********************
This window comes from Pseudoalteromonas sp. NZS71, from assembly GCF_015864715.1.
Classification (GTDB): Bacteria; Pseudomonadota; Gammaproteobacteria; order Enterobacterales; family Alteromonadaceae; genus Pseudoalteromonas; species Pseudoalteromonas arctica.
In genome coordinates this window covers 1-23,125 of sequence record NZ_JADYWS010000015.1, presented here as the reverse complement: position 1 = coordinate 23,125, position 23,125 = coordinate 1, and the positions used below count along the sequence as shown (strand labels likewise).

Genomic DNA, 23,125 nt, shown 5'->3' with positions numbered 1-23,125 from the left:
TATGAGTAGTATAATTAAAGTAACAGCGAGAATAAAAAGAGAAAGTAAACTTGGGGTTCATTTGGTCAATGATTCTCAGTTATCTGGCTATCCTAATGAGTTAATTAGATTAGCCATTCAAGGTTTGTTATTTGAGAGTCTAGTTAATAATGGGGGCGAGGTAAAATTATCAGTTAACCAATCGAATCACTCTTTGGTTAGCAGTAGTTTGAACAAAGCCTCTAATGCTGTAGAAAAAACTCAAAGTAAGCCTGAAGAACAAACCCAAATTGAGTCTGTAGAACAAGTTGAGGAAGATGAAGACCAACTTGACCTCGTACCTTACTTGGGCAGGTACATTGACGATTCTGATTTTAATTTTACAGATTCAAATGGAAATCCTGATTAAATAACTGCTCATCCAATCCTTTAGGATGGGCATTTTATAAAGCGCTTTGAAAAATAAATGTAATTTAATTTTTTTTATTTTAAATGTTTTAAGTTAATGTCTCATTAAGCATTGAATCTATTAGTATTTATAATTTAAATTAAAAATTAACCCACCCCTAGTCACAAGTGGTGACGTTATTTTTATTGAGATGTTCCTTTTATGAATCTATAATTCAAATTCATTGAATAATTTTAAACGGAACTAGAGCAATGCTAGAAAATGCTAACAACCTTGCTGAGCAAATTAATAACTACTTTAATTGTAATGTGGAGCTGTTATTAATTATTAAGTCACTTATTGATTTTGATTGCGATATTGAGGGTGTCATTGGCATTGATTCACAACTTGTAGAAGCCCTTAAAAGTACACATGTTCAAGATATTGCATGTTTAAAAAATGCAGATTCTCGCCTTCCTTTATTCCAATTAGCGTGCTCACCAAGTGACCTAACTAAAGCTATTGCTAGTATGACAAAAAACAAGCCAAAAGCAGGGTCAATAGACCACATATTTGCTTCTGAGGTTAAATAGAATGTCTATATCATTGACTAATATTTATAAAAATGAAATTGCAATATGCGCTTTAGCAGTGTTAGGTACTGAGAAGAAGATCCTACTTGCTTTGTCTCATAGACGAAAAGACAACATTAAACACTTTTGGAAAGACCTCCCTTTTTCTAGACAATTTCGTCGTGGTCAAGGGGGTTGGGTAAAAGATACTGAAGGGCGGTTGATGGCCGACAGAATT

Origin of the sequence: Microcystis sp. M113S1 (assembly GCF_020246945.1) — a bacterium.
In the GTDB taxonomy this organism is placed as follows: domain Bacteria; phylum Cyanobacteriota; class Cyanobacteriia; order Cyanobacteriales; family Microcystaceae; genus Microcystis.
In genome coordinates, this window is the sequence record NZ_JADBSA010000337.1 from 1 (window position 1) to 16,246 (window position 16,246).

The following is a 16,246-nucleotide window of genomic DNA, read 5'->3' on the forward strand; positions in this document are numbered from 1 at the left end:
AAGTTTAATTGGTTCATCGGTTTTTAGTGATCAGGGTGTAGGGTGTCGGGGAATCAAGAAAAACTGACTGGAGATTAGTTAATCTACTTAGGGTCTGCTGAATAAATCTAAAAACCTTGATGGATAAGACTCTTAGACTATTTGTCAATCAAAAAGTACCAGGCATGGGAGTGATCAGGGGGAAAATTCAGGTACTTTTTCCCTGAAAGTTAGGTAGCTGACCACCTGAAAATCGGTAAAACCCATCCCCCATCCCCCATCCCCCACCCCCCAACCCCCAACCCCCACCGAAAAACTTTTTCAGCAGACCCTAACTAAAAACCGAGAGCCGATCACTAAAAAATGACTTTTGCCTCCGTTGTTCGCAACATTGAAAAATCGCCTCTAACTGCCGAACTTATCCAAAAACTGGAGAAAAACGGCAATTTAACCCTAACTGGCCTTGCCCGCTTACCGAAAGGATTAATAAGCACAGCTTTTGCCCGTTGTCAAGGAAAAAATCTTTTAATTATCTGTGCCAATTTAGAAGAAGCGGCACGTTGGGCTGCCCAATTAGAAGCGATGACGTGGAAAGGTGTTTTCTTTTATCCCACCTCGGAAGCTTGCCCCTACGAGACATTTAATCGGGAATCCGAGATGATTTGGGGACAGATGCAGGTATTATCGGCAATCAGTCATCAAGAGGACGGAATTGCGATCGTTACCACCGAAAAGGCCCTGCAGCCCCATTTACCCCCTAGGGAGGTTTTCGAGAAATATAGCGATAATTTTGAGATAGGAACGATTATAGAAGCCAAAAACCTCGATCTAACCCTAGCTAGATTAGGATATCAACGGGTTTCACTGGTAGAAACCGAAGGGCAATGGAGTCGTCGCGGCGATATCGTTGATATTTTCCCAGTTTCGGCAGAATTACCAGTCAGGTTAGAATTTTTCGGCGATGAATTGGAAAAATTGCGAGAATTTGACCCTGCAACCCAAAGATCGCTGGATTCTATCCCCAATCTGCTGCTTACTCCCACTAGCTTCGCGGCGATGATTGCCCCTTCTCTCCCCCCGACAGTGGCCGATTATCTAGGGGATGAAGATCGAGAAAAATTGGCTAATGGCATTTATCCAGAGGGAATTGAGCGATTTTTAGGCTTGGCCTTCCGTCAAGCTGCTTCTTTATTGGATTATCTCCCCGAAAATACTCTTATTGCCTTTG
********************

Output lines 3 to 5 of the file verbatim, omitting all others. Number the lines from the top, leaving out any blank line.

In genome coordinates this window covers 1-23,125 of sequence record NZ_JADYWS010000015.1, presented here as the reverse complement: position 1 = coordinate 23,125, position 23,125 = coordinate 1, and the positions used below count along the sequence as shown (strand labels likewise).

Genomic DNA, 23,125 nt, shown 5'->3' with positions numbered 1-23,125 from the left:
TATGAGTAGTATAATTAAAGTAACAGCGAGAATAAAAAGAGAAAGTAAACTTGGGGTTCATTTGGTCAATGATTCTCAGTTATCTGGCTATCCTAATGAGTTAATTAGATTAGCCATTCAAGGTTTGTTATTTGAGAGTCTAGTTAATAATGGGGGCGAGGTAAAATTATCAGTTAACCAATCGAATCACTCTTTGGTTAGCAGTAGTTTGAACAAAGCCTCTAATGCTGTAGAAAAAACTCAAAGTAAGCCTGAAGAACAAACCCAAATTGAGTCTGTAGAACAAGTTGAGGAAGATGAAGACCAACTTGACCTCGTACCTTACTTGGGCAGGTACATTGACGATTCTGATTTTAATTTTACAGATTCAAATGGAAATCCTGATTAAATAACTGCTCATCCAATCCTTTAGGATGGGCATTTTATAAAGCGCTTTGAAAAATAAATGTAATTTAATTTTTTTTATTTTAAATGTTTTAAGTTAATGTCTCATTAAGCATTGAATCTATTAGTATTTATAATTTAAATTAAAAATTAACCCACCCCTAGTCACAAGTGGTGACGTTATTTTTATTGAGATGTTCCTTTTATGAATCTATAATTCAAATTCATTGAATAATTTTAAACGGAACTAGAGCAATGCTAGAAAATGCTAACAACCTTGCTGAGCAAATTAATAACTACTTTAATTGTAATGTGGAGCTGTTATTAATTATTAAGTCACTTATTGATTTTGATTGCGATATTGAGGGTGTCATTGGCATTGATTCACAACTTGTAGAAGCCCTTAAAAGTACACATGTTCAAGATATTGCATGTTTAAAAAATGCAGATTCTCGCCTTCCTTTATTCCAATTAGCGTGCTCACCAAGTGACCTAACTAAAGCTATTGCTAGTATGACAAAAAACAAGCCAAAAGCAGGGTCAATAGACCACATATTTGCTTCTGAGGTTAAATAGAATGTCTATATCATTGACTAATATTTATAAAAATGAAATTGCAATATGCGCTTTAGCAGTGTTAGGTACTGAGAAGAAGATCCTACTTGCTTTGTCTCATAGACGAAAAGACAACATTAAACACTTTTGGAAAGACCTCCCTTTTTCTAGACAATTTCGTCGTGGTCAAGGGGGTTGGGTAAAAGATACTGAAGGGCGGTTGATGGCCGACAGAATT